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Porter’s Five Forces: Substitutes

CMS Vocational Training Hadyn Luke posted this on Monday 13th of March 2017 Hadyn Luke 13/03/2017


Porter’s Five Forces: Substitutes

In previous blogs we have given an overview of Porter’s Five Forces and talked about how businesses can use this strategy, as well as focusing on the first of the Five Forces: Potential Entrants. Now in this blog we are looking at No 2: Substitutes.

What are Substitutes?

A substitute is something that fulfils customer needs in a way that rivals the original product or service. This can vary from industry to industry. As with all of Porter’s Five Forces, analysis of the threat of substitutes can help a company to make strategic decisions and to implement change that will allow the business remain competitive.

What is the danger of substitutes?

If a company supplies a product or service that has several substitutes, the amount that the company can charge for what it offers is restricted, as customers have alternative options if prices become too high.

Generally speaking, the fewer substitutes on the market, the greater the potential for price increases.

What are examples of substitutes?

The rise of digital technology, fed by continual innovation, is a good demonstration of how substitutes can challenge formerly market-leading products.

Taking music as an example, in a time period spanning around 50 years, records faced substitution from cassettes then CDs and now downloading. The hardware that plays different types of music has also changed over the years. However, the fact that records are now returning to popularity demonstrates how substitutes do not always make the original product obsolete.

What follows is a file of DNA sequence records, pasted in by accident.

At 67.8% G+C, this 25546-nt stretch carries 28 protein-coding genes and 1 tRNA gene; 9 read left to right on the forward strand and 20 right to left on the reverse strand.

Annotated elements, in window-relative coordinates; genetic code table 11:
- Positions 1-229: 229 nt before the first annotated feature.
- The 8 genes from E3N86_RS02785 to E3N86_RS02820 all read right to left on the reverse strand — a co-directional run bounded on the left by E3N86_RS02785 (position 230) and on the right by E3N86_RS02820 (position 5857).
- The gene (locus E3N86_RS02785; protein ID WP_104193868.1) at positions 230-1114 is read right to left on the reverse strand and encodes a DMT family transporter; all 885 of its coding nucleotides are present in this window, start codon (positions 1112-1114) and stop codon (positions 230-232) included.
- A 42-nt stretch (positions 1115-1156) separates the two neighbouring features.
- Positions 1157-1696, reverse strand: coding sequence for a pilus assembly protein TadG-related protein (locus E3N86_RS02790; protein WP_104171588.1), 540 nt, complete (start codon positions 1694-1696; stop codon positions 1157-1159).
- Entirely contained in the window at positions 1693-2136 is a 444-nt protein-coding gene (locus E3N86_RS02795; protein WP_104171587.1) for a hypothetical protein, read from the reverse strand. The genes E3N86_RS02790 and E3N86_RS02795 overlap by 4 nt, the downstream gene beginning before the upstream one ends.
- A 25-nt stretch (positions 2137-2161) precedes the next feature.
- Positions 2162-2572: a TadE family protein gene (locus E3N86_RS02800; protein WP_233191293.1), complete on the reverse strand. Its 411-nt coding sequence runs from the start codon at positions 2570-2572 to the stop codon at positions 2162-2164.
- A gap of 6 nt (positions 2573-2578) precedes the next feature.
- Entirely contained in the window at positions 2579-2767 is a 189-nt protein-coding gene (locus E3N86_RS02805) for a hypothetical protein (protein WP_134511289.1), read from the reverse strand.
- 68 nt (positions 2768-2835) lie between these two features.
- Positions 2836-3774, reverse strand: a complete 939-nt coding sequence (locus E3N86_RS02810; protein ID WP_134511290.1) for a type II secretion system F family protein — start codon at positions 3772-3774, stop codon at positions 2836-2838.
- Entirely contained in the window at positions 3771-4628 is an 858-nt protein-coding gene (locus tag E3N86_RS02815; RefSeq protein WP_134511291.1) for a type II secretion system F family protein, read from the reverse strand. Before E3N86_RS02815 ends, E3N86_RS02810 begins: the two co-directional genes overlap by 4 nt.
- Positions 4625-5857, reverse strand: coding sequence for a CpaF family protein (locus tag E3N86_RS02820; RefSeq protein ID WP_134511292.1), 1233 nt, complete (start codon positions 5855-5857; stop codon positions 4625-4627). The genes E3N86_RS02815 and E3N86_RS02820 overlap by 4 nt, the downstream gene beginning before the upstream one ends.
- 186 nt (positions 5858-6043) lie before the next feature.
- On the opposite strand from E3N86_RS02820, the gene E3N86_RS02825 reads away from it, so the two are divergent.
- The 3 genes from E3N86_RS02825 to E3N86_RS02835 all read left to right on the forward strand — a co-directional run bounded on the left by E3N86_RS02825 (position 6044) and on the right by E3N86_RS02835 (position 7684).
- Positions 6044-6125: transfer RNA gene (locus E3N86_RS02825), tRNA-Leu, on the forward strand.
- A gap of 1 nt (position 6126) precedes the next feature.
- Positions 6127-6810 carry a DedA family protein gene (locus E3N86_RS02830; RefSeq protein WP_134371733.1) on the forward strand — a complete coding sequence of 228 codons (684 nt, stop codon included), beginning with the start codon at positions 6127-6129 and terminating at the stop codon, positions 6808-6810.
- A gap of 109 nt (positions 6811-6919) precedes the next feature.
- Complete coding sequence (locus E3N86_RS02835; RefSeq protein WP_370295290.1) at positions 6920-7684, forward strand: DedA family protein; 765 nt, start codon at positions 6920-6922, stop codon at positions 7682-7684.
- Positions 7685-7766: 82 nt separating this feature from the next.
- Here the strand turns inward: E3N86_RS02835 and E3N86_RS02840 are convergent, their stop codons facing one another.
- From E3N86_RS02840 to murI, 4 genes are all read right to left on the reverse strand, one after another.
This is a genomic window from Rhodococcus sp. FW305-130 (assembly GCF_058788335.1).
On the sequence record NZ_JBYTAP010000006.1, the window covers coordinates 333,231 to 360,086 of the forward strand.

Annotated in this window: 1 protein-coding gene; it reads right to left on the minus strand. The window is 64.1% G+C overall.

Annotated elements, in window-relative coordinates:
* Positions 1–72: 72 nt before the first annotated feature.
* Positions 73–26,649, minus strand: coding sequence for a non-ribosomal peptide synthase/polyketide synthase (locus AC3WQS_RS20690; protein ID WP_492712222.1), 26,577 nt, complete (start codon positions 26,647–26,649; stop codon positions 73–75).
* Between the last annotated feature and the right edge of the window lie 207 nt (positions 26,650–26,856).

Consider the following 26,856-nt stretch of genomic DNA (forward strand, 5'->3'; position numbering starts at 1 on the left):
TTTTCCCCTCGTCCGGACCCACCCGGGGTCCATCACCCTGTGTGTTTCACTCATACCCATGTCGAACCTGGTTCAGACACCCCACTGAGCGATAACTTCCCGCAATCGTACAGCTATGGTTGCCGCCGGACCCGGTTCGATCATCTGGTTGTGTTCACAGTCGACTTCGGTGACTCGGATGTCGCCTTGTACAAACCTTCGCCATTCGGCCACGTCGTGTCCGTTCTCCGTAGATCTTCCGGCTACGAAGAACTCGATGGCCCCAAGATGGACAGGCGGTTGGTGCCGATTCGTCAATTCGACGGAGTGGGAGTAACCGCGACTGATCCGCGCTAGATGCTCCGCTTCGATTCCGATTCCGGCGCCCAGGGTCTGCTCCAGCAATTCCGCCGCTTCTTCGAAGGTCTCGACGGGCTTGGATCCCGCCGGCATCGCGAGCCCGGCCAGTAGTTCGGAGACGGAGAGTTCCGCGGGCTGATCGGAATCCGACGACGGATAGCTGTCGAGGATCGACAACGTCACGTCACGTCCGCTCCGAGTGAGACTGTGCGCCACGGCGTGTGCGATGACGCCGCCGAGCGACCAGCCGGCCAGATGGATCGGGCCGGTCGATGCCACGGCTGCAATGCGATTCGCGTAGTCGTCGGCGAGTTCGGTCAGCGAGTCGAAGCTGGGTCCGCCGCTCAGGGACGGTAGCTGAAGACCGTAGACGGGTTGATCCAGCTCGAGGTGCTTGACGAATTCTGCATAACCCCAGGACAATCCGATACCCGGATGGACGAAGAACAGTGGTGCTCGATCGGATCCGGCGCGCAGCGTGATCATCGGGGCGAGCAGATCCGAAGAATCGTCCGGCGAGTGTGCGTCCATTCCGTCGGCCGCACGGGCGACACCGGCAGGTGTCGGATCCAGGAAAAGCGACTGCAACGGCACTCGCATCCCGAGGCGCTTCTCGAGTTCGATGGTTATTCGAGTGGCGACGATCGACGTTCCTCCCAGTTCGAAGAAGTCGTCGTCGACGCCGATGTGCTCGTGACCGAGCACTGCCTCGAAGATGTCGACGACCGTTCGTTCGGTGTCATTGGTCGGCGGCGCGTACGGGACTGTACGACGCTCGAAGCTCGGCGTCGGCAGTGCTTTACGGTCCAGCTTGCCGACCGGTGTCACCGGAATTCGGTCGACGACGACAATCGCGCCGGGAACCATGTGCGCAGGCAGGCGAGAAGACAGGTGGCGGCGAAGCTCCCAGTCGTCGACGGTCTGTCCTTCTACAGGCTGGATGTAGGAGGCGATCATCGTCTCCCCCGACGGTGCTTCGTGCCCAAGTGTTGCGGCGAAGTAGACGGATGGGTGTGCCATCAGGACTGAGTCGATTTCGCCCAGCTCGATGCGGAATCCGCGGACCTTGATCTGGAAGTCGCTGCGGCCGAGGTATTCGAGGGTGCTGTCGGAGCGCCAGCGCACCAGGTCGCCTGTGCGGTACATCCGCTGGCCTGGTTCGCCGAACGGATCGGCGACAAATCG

A similar situation is found with paper books, which many thought would be replaced completely by digital books on eReaders, but which have rallied in sales to exist side by side.

In industry, automation has frequently become a substitute for manual labour, but each level of automation can itself be threatened by more advanced automation as technology advances. This is particularly likely to be the case when the initial outlay on capital expenditure has a fast payback due to increased productivity, reduced energy bills and cost savings.

Cost savings are not always a factor, for example a consumer might choose to pay more for a face cream that promises better results, when switching to organic vegetables, or for a holiday in an adults-only resort.

When considering services rather than products, an example of a substitute could be a business outsourcing its cleaning to reduce the payroll costs of hiring cleaners.

When are customers most likely to switch to substitutes?

If a company is facing one or more rivals offering substitutes, customer loyalty becomes even more important, especially if the substitute offered is cheaper or easier to use. Barriers to switching can also be a factor, for example if the substitute product is not compatible with other products the company uses, or if the customer is tied into a long contract.

As well as cost, the performance of the substitute is a key driver in whether customers are likely to switch. For example, a business operating a warehouse may switch from a manual system of picking goods to a more expensive digital system – and invest further costs in training staff – because the substitute new system improves the speed and accuracy of the picking, saving money in the long run.


Any company faced with substitutes should consider the best options for remaining competitive. This could be by rewarding customer loyalty, redesigning their products, upgrading their services or creating distinctive branding – fashion clothes and trainers are a good example of this – that makes their product or service more desirable than the competition.

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